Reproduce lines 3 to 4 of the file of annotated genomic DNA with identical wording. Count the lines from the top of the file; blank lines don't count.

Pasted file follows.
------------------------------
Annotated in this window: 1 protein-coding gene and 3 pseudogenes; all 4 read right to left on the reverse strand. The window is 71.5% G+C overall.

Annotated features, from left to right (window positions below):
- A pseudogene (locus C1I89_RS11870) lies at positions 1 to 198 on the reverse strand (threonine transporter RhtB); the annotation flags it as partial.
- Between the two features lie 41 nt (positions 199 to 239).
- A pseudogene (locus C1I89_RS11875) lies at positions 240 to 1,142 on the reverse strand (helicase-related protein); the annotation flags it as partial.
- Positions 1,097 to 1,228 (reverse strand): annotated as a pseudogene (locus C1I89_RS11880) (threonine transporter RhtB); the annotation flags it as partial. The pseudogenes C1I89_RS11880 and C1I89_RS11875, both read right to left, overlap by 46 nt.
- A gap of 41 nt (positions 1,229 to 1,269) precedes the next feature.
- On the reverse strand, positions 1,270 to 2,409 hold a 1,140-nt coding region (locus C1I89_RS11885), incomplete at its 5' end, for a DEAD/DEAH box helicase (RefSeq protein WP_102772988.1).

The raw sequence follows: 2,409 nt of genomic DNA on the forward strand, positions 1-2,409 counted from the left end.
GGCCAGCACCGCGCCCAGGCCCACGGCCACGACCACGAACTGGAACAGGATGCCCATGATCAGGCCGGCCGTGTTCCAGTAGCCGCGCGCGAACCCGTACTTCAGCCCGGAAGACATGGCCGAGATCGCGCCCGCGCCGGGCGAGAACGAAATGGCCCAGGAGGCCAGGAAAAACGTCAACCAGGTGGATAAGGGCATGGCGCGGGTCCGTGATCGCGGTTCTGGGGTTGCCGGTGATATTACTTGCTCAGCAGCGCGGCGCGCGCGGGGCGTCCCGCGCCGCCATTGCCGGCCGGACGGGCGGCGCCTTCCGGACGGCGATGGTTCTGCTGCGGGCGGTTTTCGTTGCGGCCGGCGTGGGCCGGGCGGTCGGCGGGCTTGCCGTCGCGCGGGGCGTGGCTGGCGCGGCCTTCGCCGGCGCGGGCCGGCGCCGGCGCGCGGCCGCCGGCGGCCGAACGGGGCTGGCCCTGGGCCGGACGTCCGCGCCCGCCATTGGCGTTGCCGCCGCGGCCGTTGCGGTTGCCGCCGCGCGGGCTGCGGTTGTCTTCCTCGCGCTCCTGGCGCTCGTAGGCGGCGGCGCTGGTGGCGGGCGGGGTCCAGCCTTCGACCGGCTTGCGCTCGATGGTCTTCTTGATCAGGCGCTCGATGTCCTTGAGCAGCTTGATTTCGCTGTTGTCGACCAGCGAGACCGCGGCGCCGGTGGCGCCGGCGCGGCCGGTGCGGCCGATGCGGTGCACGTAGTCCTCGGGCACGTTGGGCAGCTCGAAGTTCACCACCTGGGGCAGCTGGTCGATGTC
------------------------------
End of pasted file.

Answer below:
- A pseudogene (locus C1I89_RS11870) lies at positions 1 to 198 on the reverse strand (threonine transporter RhtB); the annotation flags it as partial.
- Between the two features lie 41 nt (positions 199 to 239).